President Donald Trump released his 2020 spending proposal, dubbed “A Budget for a Better America,” late last week. On Monday, the Office of Management and Budget and various cabinet agencies released the fine print.
Youth Services Insider, as we do every year, combed through the various budget justifications and appendices to produce a handy-dandy guide to spending related to youth and families. You can access our full chart, which includes the comparable, enacted figures for 2018 and 2019, by clicking here.
The Trump budget includes level funding for most of the lines we track, along with some steep cuts that he has proposed in previous proposals. Here are a few of the items that jumped out to us.
Busting big block grants: Trump takes an ax to several of the large block grants overseen by the Department of Health and Human Services, all of which deliver fairly flexible pots of money to states. Here are some of the big cuts:
- Temporary Assistance for Needy Families (TANF, $17.3 billion in 2019), which states use for cash assistance to poor families and other anti-poverty programs, would be cut by $2.1 billion.
- Social Services Block Grant, which is funded at $1.7 billion and would be all but eliminated in this budget.
- Community Services Block Grant ($725 million) would be eliminated.
Aside from the block grants, Trump would eliminate a few smaller youth and family programs. The 21st Century Learning Account, a $1.2 billion program to help states pay for after-school programs, would go away. So too would GEAR Up ($360 million), Teen Pregnancy Prevention ($101 million) and Promise Neighborhoods ($78 million).
More Child Care funds: The Trump budget leaves the Child Care and Development Block Grant alone, level funded at $5.3 billion. He’d use about $1 billion of the savings from the TANF cutback to fund a new competitive funding program under the Child Care Entitlement stream. This would grow that account from $2.9 to $4.2 billion.
Child Welfare Block Grant: The administration has again included a proposed block grant option for states as an alternative to Title IV-E, the entitlement through which most child welfare funding is passed from the federal government to states. Were the plan to get congressional approval, states could use IV-E money for any of the purposes and services authorized under IV-E and IV-B, which is a block grant states can use for the prevention of abuse and neglect, and family preservation.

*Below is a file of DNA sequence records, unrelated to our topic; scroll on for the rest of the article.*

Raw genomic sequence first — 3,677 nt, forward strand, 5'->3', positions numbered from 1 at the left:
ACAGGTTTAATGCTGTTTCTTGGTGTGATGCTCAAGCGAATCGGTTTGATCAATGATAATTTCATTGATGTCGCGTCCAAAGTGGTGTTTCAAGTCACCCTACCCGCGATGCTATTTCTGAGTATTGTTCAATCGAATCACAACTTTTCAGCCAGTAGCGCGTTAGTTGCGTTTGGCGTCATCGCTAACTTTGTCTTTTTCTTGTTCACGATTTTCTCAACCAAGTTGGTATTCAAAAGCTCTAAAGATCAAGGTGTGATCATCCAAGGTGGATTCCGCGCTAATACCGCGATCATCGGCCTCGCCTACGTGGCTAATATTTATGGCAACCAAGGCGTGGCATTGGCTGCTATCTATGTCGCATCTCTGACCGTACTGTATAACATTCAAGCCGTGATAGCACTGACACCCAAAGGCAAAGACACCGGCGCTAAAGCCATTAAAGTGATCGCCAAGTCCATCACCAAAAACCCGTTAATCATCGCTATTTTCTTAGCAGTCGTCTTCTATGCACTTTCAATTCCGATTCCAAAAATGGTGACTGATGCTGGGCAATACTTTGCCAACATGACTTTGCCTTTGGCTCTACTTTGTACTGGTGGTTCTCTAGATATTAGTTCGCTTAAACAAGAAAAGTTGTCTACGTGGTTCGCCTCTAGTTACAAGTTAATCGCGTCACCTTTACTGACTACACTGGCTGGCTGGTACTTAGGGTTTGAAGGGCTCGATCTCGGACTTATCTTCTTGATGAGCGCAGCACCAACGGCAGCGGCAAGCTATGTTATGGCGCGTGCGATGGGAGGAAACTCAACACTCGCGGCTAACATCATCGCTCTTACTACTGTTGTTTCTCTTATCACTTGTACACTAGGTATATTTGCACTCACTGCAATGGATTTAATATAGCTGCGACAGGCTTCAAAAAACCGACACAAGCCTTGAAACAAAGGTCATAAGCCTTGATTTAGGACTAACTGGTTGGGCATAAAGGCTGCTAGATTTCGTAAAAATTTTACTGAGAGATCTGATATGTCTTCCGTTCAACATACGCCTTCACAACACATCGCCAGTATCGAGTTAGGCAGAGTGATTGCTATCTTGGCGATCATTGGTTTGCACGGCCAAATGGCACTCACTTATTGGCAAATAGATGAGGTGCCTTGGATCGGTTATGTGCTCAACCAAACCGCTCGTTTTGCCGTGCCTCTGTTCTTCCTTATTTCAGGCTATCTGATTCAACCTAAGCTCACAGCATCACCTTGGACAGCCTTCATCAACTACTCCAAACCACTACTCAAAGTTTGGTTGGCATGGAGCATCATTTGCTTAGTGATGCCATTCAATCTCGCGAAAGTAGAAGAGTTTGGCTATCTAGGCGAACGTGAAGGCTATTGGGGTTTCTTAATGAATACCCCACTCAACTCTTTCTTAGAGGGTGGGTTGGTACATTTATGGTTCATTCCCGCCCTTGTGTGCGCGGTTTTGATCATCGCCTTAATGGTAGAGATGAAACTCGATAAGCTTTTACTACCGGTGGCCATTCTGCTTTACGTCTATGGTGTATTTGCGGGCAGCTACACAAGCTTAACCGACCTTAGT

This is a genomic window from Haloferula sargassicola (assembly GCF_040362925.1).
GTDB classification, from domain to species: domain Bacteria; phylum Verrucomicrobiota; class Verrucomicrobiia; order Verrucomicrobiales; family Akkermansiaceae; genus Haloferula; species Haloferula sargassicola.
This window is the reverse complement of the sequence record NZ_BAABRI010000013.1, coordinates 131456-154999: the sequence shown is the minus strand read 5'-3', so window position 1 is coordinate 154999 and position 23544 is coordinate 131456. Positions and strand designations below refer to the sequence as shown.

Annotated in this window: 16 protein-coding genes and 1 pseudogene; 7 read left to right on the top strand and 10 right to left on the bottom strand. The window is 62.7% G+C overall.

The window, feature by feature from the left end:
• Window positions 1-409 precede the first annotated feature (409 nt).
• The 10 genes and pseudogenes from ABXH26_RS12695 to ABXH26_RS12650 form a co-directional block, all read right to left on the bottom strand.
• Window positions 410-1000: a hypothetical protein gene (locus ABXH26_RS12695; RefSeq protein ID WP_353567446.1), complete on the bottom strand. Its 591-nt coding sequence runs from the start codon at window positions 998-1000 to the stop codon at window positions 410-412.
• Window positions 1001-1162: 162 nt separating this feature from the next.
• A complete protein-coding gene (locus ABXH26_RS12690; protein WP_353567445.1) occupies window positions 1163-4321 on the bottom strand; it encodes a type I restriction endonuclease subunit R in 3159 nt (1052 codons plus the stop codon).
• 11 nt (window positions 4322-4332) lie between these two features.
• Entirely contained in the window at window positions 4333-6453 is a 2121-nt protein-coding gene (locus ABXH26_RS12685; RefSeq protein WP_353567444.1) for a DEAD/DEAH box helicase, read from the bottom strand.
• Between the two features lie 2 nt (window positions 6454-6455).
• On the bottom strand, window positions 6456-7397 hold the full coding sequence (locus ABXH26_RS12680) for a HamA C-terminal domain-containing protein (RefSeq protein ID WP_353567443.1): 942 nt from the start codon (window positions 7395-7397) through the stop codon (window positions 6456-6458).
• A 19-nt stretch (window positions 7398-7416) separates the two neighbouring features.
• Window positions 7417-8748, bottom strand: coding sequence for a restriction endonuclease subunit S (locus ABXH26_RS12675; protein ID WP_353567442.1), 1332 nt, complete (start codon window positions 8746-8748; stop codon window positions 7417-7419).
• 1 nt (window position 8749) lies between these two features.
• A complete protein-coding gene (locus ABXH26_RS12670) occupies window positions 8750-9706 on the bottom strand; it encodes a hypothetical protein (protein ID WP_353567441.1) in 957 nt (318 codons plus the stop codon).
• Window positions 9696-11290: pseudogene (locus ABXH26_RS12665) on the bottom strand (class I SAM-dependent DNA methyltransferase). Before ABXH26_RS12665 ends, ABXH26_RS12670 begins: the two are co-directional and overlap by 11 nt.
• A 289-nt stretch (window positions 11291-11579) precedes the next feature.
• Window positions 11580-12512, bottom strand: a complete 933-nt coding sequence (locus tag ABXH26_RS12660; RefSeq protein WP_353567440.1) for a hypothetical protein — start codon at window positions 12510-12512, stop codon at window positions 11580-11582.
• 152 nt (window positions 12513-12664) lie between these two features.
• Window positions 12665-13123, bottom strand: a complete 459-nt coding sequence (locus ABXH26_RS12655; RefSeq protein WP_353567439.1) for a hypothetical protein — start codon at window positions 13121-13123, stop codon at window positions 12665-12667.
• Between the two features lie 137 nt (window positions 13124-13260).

Some Florida lawmakers have already indicated interest in such an option. That’s not surprising, as the state has a lot of flexibility under its long-running IV-E waiver, which as of now expires next year.
This option would run alongside the Family First Prevention Services Act, which was passed in 2018 and takes effect in October. That law opens up more flexibility on the front end of IV-E to permit spending on some efforts to keep families together, but also limits federal funding for group homes and other congregate care placements.
Head Start haircut: A lot of youth spending lines took hits during the budget battles and sequestration that preceded Trump. But one that was protected, and even saw increases supported by Republican appropriators, was Head Start, the national program that provides early childhood care to many low-income families. Recent research out of the Michigan State School of Social Work suggests that Head Start participation may help prevent removals to foster care among families known to the child welfare system.
Trump would reverse the upward trend in Head Start funding, cutting it by $359 million.
Service Learning canceled: As has been the case in previous Trump budgets, the Corporation for National and Community Service would be all but shuttered. The AmeriCorps program – which supplies much-needed, low-cost workers to many nonprofits – would lose all but $2 million of its $423 million budget. The Foster Grandparent program ($111 million), which funds service programs that put the elderly together with kids, would go away entirely.
Juvenile Justice down: At the Office of Juvenile Justice Delinquency and Prevention, Trump proposes a $10 million raise for the Missing and Exploited Children account. He would make that the biggest spending line at the agency, cutting back on mentoring, delinquency prevention and the grants given to states for complying with the Juvenile Justice and Delinquency Prevention Act.
In a minor, but noteworthy shift, Trump would take a $2 million carve out to support the improvement of juvenile indigent defense, and split that between juvenile defense and juvenile prosecution. He would add $500,000 to the account at the same time.